Serena Williams' quest for a record 24th Grand Slam title has fallen short once again.
The former world number one has been upset in the US Open semifinals by Belarusian Victoria Azarenka - extending her Grand Slam win drought to nine.
Williams has long been level on Margaret Court's record for major titles, but yet to break it, with her last major title came in the 2017 Australian Open.
The 38-year-old took a commanding advantage with a 6-1 first set win, but dropped the next two 3-6, 1-6. Azarenka's comeback is made all the more impressive, having not made a Grand Slam semifinal since the 2013 US Open.
Williams put herself in a comfortable position after rolling through the first set. But Azarenka, a former world number one herself, won five straight games to close out the second and surge to a 3-0 lead in the third.
Up 5-3 in the final set needing two points for victory, Azarenka's win was confirmed thanks to two sublime serves, the second being an ace which Williams challenged unsuccessfully. Azarenka claimed her first win over the American in their 11 Grand Slam meetings.
Azarenka will now face 2018 US Open champion Naomi Osaka in the decider. They were supposed to meet in the final of the Western & Southern Open, played this year in Flushing Meadows immediately before the U.S. Open, but Osaka withdraw because of a hamstring injury.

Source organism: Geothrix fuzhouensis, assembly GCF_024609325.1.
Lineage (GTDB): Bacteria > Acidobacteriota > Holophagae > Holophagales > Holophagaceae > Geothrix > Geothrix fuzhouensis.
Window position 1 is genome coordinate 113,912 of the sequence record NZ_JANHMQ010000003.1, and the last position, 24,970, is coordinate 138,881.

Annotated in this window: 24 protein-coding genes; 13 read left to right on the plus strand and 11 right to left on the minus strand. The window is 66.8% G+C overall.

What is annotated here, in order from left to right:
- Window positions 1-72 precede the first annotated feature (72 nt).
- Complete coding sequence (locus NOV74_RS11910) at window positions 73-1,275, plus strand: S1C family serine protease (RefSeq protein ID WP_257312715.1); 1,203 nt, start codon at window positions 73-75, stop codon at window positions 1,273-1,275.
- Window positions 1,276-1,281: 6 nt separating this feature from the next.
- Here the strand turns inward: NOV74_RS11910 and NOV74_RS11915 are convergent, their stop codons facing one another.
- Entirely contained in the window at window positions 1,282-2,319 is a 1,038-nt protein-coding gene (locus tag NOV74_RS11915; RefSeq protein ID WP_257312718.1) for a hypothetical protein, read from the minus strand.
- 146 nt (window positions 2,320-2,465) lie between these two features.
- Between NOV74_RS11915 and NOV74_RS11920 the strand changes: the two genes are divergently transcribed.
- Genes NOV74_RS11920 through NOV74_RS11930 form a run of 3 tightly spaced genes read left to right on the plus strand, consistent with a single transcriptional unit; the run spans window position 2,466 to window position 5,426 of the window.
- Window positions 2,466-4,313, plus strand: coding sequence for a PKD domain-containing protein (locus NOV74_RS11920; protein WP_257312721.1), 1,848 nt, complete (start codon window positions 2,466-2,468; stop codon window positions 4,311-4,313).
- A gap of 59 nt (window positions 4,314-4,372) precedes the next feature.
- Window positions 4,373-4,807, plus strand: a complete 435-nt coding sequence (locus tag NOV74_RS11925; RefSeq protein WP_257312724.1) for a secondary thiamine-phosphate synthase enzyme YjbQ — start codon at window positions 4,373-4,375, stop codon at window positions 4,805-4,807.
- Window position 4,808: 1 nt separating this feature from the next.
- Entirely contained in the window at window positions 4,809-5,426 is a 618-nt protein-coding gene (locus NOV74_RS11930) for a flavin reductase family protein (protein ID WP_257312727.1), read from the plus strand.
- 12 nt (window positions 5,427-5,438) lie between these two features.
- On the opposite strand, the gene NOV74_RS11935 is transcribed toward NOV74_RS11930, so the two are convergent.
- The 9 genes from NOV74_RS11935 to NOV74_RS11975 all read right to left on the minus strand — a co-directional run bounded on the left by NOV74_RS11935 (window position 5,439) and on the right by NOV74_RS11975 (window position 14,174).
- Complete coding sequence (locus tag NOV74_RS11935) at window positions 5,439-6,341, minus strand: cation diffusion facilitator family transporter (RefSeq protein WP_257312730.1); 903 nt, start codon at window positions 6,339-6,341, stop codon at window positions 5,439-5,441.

Azarenka has won 11 matches in a row; Osaka's streak is at 10 after her 7-6 (1), 3-6, 6-3 win over Jennifer Brady in a hard-hitting semifinal filled with fast serves and strong forehands.
"It means a lot for me. I kind of consider New York my second home," said Osaka, who was born in Japan and moved to the United States as a child. "I love the atmosphere, even though there's no people here. I feel like this court kind of suits me well."
It suited both players just fine.
Osaka served at up to 120 mph; Brady reached 117 mph. And they pounded the ball once it was in play, too, particularly off the forehand side.
"I just felt like I was sticking it out. It felt like we were trading serves," Osaka said. "I tried to adjust a little bit on her serve in the third set so maybe that helped."
They combined for 70 winners — 35 apiece — to just 42 unforced errors, each as good as the other, and it took a bit of luck to swing things after one hour, 45 minutes. That's when, at 2-1 in the third set, Osaka earned her first break point with a backhand that clipped the net tape and trickled over. She was able to convert the chance when she hit a deep return of a 110 mph serve, and Brady's backhand in response was called long — although a television replay showed it actually caught a piece of the back of the baseline.
Brady did not challenge the ruling.
Ashe is one of only two courts at the U.S. Open using line judges this year; to reduce the number of people on site, the tournament used electronic line-calling in the other arenas.
- With AP